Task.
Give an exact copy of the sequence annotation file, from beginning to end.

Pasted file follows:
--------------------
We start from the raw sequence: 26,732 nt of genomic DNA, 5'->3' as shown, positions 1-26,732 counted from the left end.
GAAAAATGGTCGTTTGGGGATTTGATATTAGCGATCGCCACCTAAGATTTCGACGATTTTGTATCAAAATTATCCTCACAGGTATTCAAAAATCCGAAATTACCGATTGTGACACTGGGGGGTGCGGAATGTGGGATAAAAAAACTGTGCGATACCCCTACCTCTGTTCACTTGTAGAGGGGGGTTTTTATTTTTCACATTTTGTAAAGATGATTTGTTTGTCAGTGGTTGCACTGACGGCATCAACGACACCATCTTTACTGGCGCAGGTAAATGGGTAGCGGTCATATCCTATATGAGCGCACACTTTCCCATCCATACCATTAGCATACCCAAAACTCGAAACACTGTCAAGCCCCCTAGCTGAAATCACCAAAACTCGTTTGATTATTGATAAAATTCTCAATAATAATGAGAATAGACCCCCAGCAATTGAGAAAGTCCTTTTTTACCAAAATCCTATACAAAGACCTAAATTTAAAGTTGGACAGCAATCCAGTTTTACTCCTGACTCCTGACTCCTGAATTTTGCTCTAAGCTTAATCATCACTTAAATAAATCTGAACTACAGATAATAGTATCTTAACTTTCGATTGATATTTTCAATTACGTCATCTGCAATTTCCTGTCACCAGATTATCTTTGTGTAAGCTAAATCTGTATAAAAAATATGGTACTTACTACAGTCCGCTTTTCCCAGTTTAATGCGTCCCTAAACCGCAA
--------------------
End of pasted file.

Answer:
We start from the raw sequence: 26,732 nt of genomic DNA, 5'->3' as shown, positions 1-26,732 counted from the left end.
GAAAAATGGTCGTTTGGGGATTTGATATTAGCGATCGCCACCTAAGATTTCGACGATTTTGTATCAAAATTATCCTCACAGGTATTCAAAAATCCGAAATTACCGATTGTGACACTGGGGGGTGCGGAATGTGGGATAAAAAAACTGTGCGATACCCCTACCTCTGTTCACTTGTAGAGGGGGGTTTTTATTTTTCACATTTTGTAAAGATGATTTGTTTGTCAGTGGTTGCACTGACGGCATCAACGACACCATCTTTACTGGCGCAGGTAAATGGGTAGCGGTCATATCCTATATGAGCGCACACTTTCCCATCCATACCATTAGCATACCCAAAACTCGAAACACTGTCAAGCCCCCTAGCTGAAATCACCAAAACTCGTTTGATTATTGATAAAATTCTCAATAATAATGAGAATAGACCCCCAGCAATTGAGAAAGTCCTTTTTTACCAAAATCCTATACAAAGACCTAAATTTAAAGTTGGACAGCAATCCAGTTTTACTCCTGACTCCTGACTCCTGAATTTTGCTCTAAGCTTAATCATCACTTAAATAAATCTGAACTACAGATAATAGTATCTTAACTTTCGATTGATATTTTCAATTACGTCATCTGCAATTTCCTGTCACCAGATTATCTTTGTGTAAGCTAAATCTGTATAAAAAATATGGTACTTACTACAGTCCGCTTTTCCCAGTTTAATGCGTCCCTAAACCGCAA